Marvel Studios Producer On Why The MCU Avoids Hiring Comic Book Fans – GameRant

Marvel fandom can rile the MCU’s creative choices, but according to Marvel Studios’ Nate Moore, that’s often supposed to be the case.
The MCU has always taken its fair share of liberties when adapting the stories from Marvel Comics, something fans are not always happy with. However, according to Marvel Studios producer Nate Moore, it's in the studio’s best interests that writers are not married to the source material.
Moore is a well-known name at Marvel Studios. The producer has credits on several films, mostly those tied to Captain America and Black Panther, with Black Panther: Wakanda Forever and 2024's Captain America: New World Order being his latest projects. In that regard, the producer recently described being part of the Marvel fandom as something that could easily be a red flag when the studio is looking for new directors and writers to spearhead its projects.
RELATED: Disney: Why Bob Iger’s Return Is A Huge Deal
During an interview with The Town with Matt Belloni podcast (via The Direct), Moore said there aren't any special requirements that have to be filled, nor a Marvel crash course that has to be completed for newcomers. "I don’t want you to already have a pre-existing idea of what it is, because you grew up with Issue 15 and that’s what you want to recreate […] I want somebody who’s hard on the material, who goes, 'What is this? I think there’s a movie here, but maybe we should be looking at it in this way,''' Moore explained. Although Moore admits directors like Ryan Coogler and Anthony and Joe Russo were comic book aficionados, he offered examples of the opposite, like Taika Waititi turning Thor into a goofball, and Captain America writers Christopher Markus and Stephen McFeely.
Mainly, Moore believes it’s important for anyone working for Marvel Studios to appreciate the source material and acknowledge changes that need to be made. "I think that’s important to be able to go, ‘Look, the source material is great, and I love it, and comics work in the medium they were built in, but that’s not a direct, one-to-one translation to the best version of the movie,'" he said. The producer outlines the real qualities the MCU wants: that directors have “shown excellence” during their careers and that they share the same passion for the movie the studio wants to make.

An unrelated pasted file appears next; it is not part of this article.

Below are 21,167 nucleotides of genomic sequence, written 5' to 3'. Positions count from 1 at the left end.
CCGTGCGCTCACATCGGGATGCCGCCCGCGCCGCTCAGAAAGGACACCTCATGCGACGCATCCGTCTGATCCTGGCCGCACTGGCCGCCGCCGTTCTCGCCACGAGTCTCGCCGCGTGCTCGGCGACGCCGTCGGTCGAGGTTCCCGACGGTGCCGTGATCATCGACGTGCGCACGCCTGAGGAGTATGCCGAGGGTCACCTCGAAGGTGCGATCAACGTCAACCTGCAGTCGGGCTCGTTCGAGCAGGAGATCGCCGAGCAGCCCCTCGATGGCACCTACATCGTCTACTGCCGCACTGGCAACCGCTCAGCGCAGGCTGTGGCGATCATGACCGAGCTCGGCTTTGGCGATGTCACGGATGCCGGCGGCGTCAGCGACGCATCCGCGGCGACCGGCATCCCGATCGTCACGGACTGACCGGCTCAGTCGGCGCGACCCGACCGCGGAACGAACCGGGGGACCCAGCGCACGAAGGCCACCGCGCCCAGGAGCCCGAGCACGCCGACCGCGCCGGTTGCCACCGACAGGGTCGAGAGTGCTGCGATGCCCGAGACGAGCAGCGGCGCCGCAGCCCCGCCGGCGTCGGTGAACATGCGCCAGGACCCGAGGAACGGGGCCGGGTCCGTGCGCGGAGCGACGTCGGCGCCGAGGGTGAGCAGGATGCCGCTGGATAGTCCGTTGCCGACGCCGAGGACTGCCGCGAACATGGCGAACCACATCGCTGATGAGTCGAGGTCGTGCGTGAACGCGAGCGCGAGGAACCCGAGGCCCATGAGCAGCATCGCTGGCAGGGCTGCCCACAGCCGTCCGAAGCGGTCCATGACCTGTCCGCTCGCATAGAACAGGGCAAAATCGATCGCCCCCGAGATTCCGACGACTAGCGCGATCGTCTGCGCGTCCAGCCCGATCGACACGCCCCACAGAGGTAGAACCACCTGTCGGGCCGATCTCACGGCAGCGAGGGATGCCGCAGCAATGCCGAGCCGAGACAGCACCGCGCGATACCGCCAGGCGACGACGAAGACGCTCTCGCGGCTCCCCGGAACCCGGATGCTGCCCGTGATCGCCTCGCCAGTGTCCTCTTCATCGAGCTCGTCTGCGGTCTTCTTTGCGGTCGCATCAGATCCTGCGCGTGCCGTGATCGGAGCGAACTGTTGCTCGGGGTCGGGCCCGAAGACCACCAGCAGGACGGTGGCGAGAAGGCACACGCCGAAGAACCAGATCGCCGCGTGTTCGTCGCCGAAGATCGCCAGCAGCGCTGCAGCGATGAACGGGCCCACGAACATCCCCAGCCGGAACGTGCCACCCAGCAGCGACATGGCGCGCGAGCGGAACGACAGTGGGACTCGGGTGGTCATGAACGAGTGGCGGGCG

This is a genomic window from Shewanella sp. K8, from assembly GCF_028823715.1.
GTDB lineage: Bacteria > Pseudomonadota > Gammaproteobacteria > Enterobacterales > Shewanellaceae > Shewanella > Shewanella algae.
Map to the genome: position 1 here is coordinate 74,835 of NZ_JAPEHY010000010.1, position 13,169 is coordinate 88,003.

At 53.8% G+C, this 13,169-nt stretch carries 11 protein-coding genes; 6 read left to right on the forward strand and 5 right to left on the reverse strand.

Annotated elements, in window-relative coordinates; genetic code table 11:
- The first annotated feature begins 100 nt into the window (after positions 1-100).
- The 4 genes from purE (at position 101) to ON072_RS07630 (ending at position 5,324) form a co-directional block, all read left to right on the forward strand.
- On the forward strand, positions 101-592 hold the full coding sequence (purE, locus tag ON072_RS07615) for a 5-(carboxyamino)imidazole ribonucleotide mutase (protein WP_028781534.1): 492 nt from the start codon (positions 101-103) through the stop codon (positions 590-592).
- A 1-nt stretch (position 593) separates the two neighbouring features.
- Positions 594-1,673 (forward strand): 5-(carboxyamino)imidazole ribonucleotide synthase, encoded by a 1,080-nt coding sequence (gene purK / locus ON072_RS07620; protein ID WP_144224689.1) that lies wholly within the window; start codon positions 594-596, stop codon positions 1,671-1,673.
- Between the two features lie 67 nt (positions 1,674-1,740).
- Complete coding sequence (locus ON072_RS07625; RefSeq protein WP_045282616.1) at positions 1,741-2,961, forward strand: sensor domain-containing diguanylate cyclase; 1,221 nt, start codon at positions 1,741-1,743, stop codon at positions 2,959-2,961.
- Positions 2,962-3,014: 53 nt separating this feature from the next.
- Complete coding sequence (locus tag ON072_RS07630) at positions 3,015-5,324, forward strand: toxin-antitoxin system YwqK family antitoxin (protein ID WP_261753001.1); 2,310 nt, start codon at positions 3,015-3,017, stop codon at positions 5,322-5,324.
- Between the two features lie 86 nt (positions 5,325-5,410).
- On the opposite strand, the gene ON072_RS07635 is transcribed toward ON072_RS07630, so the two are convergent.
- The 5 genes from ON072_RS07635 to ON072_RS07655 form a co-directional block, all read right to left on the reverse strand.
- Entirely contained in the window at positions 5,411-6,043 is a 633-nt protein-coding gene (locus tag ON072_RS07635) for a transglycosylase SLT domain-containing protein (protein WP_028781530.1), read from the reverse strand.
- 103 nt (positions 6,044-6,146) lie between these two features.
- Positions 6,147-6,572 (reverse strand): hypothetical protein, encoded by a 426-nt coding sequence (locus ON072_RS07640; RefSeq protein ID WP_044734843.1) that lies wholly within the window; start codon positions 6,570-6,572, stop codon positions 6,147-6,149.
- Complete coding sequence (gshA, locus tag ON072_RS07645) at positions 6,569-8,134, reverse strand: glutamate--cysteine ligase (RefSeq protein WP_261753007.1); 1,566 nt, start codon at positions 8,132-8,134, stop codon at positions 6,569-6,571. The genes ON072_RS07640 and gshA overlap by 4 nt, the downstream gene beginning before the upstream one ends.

One of the most glaring examples of these changes from comic book to movie was a film Moore worked on, Captain America: Civil War, which is supposed to be a massive story in print but ended up being shrunk into a single movie that did incredibly well at the box office and in terms of fan appreciation. Not all interpretations are met with the same praise, as the MCU's takes on the Mandarin, one of Iron Man's most fearsome villains, is still regarded as a very inferior version of the character.
Sometimes, in cases like Ms. Marvel, Kamala Khan's entire set of powers and origins had to be changed to make her fit the MCU storyline. On the other hand, She-Hulk embraced certain aspects of the comics yet mixed them with a specific brand of humor from the writers. Currently, fans will be eager to see what the MCU does with The Kang Dynasty and Secret Wars, two of Marvel's most ambitious stories.
MORE: The Kang Dynasty Explained: One Of The Avengers' Greatest Storylines
Source: The Town with Matt Belloni (via The Direct)
Raul is an attorney and writer with a fervent passion for all things culture, gaming, tech, finance, and languages. He firmly believes Marvel’s Saturday morning cartoons led him to Game Rant. Find him on Twitter @RaulTweet

source

Leave a Reply

Your email address will not be published. Required fields are marked *